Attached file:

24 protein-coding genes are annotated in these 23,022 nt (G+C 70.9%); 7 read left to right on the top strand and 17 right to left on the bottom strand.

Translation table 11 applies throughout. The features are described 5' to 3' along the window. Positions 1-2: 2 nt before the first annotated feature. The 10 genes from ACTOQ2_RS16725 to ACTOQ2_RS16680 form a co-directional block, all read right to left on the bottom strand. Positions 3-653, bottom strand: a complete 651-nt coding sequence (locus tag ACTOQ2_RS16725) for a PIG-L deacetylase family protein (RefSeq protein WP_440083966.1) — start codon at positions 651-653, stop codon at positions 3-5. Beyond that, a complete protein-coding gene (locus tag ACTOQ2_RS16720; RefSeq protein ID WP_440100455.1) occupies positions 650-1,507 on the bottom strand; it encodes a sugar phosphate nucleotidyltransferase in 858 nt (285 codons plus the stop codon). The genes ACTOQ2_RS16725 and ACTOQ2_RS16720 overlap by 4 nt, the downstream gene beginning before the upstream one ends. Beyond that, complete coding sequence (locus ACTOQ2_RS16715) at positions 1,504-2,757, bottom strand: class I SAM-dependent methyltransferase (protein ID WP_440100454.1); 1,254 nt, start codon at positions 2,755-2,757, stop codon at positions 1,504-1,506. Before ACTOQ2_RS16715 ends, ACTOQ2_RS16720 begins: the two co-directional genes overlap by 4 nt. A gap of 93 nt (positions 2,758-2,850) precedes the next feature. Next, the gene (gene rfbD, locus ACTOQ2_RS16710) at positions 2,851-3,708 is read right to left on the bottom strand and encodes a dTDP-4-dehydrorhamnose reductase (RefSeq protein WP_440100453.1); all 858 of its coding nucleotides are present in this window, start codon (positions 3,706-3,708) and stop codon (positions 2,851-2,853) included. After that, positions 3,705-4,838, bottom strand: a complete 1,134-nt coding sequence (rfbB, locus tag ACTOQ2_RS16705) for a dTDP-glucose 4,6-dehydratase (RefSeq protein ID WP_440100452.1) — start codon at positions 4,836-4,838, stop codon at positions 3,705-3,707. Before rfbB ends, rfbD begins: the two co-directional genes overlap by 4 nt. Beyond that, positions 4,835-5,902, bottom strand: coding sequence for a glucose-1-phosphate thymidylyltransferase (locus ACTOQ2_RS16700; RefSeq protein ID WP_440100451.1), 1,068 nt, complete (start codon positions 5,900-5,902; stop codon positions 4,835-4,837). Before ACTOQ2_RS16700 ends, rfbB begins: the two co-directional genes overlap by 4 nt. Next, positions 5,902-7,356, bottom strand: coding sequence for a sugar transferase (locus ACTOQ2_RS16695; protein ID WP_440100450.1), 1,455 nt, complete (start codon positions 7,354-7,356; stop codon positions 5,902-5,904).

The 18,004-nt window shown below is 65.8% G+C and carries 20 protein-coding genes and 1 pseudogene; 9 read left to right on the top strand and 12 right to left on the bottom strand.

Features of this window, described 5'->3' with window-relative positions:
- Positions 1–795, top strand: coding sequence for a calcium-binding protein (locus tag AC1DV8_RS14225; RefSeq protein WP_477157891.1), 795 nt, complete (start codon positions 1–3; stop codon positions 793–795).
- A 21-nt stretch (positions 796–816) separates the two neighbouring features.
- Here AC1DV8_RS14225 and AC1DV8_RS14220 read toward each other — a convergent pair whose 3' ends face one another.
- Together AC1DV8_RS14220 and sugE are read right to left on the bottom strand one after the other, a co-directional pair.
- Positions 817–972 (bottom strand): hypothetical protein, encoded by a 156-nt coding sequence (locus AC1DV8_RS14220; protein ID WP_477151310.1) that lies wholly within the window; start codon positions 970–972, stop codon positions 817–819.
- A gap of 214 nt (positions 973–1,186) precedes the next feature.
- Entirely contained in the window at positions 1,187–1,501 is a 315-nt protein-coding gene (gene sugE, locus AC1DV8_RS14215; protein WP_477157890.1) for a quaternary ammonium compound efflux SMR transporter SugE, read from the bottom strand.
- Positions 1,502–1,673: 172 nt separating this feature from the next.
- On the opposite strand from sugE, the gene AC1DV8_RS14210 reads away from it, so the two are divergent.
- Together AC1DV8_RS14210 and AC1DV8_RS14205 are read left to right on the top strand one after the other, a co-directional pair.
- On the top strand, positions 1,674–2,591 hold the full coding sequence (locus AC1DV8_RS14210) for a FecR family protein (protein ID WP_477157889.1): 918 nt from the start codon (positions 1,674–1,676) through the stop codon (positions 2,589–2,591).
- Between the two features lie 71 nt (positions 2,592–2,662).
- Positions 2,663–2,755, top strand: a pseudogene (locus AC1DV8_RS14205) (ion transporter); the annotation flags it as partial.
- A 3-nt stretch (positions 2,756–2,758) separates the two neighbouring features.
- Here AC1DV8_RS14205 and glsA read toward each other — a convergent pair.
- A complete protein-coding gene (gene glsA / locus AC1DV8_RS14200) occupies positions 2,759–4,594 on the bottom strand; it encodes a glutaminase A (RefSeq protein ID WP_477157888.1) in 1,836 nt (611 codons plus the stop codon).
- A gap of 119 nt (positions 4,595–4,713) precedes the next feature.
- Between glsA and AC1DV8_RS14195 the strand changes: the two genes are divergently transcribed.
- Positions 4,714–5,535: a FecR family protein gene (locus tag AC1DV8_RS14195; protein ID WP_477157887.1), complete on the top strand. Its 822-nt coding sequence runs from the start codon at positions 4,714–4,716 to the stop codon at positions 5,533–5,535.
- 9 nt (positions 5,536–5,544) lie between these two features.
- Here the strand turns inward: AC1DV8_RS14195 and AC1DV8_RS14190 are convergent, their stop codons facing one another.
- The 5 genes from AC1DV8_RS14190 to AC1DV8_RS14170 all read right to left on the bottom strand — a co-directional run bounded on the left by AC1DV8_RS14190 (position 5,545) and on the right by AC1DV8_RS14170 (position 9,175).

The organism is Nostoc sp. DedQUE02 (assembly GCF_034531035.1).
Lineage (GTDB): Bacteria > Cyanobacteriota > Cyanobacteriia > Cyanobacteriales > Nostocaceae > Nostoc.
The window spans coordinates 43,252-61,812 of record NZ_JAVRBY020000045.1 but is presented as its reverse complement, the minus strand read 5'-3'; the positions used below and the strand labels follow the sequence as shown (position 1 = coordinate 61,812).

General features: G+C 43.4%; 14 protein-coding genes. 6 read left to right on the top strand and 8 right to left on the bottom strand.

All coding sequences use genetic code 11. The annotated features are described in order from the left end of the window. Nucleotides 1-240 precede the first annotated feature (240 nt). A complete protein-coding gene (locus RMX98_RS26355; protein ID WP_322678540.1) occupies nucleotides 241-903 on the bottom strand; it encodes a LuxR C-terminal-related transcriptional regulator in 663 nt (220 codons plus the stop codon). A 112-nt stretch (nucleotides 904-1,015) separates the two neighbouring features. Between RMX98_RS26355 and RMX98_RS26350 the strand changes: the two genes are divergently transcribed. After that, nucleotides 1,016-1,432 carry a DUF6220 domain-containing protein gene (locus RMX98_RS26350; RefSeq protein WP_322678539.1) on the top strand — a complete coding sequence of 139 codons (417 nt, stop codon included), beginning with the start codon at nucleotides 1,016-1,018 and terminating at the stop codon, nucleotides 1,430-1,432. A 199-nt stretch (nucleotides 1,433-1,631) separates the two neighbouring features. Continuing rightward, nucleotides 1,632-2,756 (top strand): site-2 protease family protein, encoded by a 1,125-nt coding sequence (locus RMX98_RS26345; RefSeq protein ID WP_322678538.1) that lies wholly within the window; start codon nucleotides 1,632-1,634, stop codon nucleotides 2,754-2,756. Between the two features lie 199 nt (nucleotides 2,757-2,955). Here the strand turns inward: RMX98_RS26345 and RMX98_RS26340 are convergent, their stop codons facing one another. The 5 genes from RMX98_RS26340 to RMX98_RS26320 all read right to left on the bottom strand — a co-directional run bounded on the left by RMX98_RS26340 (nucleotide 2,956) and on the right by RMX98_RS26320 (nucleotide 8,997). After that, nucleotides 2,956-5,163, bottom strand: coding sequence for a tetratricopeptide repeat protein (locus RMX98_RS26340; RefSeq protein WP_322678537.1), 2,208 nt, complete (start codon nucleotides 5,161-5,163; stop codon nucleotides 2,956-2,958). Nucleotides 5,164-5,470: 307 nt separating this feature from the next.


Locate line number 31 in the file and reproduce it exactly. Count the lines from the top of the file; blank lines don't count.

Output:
All coding sequences use genetic code 11. The annotated features are described in order from the left end of the window. Nucleotides 1-240 precede the first annotated feature (240 nt). A complete protein-coding gene (locus RMX98_RS26355; protein ID WP_322678540.1) occupies nucleotides 241-903 on the bottom strand; it encodes a LuxR C-terminal-related transcriptional regulator in 663 nt (220 codons plus the stop codon). A 112-nt stretch (nucleotides 904-1,015) separates the two neighbouring features. Between RMX98_RS26355 and RMX98_RS26350 the strand changes: the two genes are divergently transcribed. After that, nucleotides 1,016-1,432 carry a DUF6220 domain-containing protein gene (locus RMX98_RS26350; RefSeq protein WP_322678539.1) on the top strand — a complete coding sequence of 139 codons (417 nt, stop codon included), beginning with the start codon at nucleotides 1,016-1,018 and terminating at the stop codon, nucleotides 1,430-1,432. A 199-nt stretch (nucleotides 1,433-1,631) separates the two neighbouring features. Continuing rightward, nucleotides 1,632-2,756 (top strand): site-2 protease family protein, encoded by a 1,125-nt coding sequence (locus RMX98_RS26345; RefSeq protein ID WP_322678538.1) that lies wholly within the window; start codon nucleotides 1,632-1,634, stop codon nucleotides 2,754-2,756. Between the two features lie 199 nt (nucleotides 2,757-2,955). Here the strand turns inward: RMX98_RS26345 and RMX98_RS26340 are convergent, their stop codons facing one another. The 5 genes from RMX98_RS26340 to RMX98_RS26320 all read right to left on the bottom strand — a co-directional run bounded on the left by RMX98_RS26340 (nucleotide 2,956) and on the right by RMX98_RS26320 (nucleotide 8,997). After that, nucleotides 2,956-5,163, bottom strand: coding sequence for a tetratricopeptide repeat protein (locus RMX98_RS26340; RefSeq protein WP_322678537.1), 2,208 nt, complete (start codon nucleotides 5,161-5,163; stop codon nucleotides 2,956-2,958). Nucleotides 5,164-5,470: 307 nt separating this feature from the next.